Saturday, 8 February 2014

Coen Brothers, Spike Jonze, Wes Anderson are all reasons not to hate the rain!

So the rain continues and we are finding ourselves indoors again and again. But instead of fighting it, I am secretly enjoying the opportunity to kick back and relax. This year it seems like we have been absolutely inundated with some very exciting films. My sister and I got around to seeing Inside llewyn Davis last weekend and we loved it. It does not scream Coen Brothers in terms of characterisations or satirical plot lines but it does leave you thinking. Llewyn goes on a short journey in terms of time scale but what he learns on the way is immense and it got me reflecting on life in many ways. Oscar Issac is charismatic and convincing in his performance, so much so that you want to like Llewyn but deep down know that he is ultimately a selfish, lost musician.

Next week ready for valentines day is Spike Jonze greatly anticipated film - HER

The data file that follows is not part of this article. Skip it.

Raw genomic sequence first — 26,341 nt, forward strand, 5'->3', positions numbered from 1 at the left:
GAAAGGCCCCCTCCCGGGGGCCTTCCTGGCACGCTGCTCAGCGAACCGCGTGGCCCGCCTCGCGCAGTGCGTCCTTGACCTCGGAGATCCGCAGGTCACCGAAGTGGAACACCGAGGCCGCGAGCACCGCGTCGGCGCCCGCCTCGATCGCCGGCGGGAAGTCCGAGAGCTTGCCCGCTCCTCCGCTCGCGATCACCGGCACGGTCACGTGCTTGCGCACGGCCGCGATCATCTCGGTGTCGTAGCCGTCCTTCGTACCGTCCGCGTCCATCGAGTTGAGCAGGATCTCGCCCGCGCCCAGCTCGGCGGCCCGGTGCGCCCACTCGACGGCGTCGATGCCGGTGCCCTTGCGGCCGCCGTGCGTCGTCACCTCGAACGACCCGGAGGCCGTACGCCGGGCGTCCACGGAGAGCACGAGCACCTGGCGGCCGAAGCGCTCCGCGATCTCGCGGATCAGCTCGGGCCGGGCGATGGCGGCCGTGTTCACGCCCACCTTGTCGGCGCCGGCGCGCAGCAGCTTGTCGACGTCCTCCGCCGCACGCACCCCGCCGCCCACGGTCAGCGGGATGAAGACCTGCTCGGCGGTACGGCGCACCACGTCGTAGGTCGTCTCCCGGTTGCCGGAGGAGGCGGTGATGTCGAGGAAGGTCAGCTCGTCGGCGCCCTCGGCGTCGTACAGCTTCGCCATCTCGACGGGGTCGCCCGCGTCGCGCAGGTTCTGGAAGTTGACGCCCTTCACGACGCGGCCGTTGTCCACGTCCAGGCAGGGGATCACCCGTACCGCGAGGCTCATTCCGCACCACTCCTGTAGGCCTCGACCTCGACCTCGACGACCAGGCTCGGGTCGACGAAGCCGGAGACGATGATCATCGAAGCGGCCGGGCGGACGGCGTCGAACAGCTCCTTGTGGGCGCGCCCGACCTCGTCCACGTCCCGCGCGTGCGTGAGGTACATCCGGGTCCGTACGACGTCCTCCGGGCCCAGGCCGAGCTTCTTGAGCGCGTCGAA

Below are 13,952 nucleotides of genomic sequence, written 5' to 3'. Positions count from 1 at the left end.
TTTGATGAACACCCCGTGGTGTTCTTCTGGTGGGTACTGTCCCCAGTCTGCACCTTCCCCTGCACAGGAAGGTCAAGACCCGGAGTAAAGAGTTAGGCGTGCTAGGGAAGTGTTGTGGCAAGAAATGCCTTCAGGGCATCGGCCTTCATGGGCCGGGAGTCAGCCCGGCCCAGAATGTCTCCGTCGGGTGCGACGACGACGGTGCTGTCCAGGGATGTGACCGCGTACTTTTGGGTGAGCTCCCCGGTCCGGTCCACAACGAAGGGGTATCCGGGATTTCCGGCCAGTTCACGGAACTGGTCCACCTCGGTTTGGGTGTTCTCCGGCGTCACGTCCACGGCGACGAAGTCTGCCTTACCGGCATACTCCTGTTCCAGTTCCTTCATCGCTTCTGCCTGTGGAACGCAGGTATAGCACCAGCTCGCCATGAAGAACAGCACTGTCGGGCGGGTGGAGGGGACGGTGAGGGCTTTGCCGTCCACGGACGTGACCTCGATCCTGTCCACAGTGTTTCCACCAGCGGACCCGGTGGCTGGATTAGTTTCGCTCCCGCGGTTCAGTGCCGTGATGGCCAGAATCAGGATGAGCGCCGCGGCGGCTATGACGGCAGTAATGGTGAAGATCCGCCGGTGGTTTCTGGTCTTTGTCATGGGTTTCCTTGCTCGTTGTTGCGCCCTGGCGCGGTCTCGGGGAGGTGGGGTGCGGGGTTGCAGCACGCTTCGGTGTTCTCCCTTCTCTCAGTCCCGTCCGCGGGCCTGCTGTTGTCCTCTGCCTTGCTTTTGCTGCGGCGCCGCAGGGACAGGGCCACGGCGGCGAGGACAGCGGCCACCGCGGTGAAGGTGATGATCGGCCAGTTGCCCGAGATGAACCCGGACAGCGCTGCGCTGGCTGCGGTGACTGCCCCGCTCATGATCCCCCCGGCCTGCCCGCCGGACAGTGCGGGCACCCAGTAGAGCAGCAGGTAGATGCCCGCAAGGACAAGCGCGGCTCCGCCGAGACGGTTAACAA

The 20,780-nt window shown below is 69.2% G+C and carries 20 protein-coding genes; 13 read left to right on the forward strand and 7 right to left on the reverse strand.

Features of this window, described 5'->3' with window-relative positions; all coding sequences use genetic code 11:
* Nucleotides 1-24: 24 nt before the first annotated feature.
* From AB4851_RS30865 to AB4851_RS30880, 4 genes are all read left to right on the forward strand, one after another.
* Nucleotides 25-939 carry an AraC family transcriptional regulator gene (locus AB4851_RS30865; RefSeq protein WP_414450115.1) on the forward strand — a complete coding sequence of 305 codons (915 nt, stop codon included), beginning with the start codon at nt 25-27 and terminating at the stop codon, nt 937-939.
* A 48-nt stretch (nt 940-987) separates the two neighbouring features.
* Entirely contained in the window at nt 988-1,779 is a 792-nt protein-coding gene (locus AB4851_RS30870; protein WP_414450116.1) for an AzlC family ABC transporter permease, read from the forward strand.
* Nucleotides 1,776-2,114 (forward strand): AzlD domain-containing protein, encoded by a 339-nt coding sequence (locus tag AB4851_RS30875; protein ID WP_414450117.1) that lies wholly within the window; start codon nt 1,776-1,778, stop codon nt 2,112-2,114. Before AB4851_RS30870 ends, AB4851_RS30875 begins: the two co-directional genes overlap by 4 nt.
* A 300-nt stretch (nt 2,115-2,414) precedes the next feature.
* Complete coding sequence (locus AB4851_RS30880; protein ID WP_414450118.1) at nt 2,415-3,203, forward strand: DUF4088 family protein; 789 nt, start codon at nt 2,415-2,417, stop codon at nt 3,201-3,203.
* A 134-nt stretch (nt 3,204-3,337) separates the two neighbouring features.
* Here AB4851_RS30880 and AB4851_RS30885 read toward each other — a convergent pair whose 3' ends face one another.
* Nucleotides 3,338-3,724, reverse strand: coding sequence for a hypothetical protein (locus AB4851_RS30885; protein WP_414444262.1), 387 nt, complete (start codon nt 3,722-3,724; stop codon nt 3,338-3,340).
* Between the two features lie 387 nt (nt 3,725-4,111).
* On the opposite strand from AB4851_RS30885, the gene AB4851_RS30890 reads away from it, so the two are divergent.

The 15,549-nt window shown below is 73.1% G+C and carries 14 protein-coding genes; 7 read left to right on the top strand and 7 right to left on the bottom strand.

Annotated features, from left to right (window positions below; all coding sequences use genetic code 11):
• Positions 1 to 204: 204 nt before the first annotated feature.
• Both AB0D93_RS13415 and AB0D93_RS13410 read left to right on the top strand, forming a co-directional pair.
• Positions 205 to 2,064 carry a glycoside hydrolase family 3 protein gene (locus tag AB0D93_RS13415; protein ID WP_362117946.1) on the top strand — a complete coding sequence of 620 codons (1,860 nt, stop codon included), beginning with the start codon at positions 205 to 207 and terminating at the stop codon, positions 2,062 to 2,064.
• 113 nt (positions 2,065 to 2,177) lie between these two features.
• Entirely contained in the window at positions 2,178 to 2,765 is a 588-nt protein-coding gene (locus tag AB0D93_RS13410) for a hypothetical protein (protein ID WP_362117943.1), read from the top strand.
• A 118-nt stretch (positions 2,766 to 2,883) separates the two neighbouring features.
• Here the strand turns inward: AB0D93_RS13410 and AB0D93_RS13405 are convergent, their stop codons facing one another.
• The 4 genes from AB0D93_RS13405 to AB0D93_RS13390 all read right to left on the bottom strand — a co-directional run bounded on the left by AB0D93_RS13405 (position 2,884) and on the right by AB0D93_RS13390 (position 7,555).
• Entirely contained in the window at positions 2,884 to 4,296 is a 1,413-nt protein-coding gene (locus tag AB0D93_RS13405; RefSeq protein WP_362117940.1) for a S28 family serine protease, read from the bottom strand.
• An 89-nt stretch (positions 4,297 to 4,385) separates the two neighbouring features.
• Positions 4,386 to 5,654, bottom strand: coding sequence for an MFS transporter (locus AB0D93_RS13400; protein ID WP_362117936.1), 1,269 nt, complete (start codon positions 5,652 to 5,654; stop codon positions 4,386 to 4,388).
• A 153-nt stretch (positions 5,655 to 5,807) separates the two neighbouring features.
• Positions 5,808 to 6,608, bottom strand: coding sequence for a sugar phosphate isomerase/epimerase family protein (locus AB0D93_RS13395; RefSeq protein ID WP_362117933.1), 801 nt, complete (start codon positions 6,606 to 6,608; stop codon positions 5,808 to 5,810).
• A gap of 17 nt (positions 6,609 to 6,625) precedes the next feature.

I saw the trailer last week and it looks amazing - Joaqiun Phoenix is one of my favourite actors and has been out of the cameras eye for a while now. It also looks like the Tash is back. It's all about the facial hair!

Maria and I also can't wait to see the Dallas Buyers Club, the trailer looks like viewers will get a spectacular performance from Matthew McConaughey.

Will have to wait a little longer but I can't hold back my excitement for Wes Andersons newest quirk fest - The Grand Budapest Hotel. I really wanted to go to the secret cinema event of this, but this month I am broke! Free tickets welcomed! ;)

I was upset to hear this week that the well admired and fantastic actor Philip Seymour Hoffman died from a drug overdose. What saddens me greatly is that nobody should die alone in the way he did. Why is there still such a taboo about drugs in this age we live in?  Would legalising class A drugs in a controlled monitored way be so bad, if the plus side would be that the people who were addicted were monitored by professionals and able to get the help they needed. Big questions. For ages drugs have been associated and represented predominantly as a stereotypical class issue with depictions of the working class and often under represented 'drop outs' of society. But this is not a class issue, this a growing social issue of addiction, influenced by the rat race and high pressures of our current society. The question should be why are people seeking self destructive escapism in the first place? And how can they be helped.

Love your loved ones and keep happy

gem x

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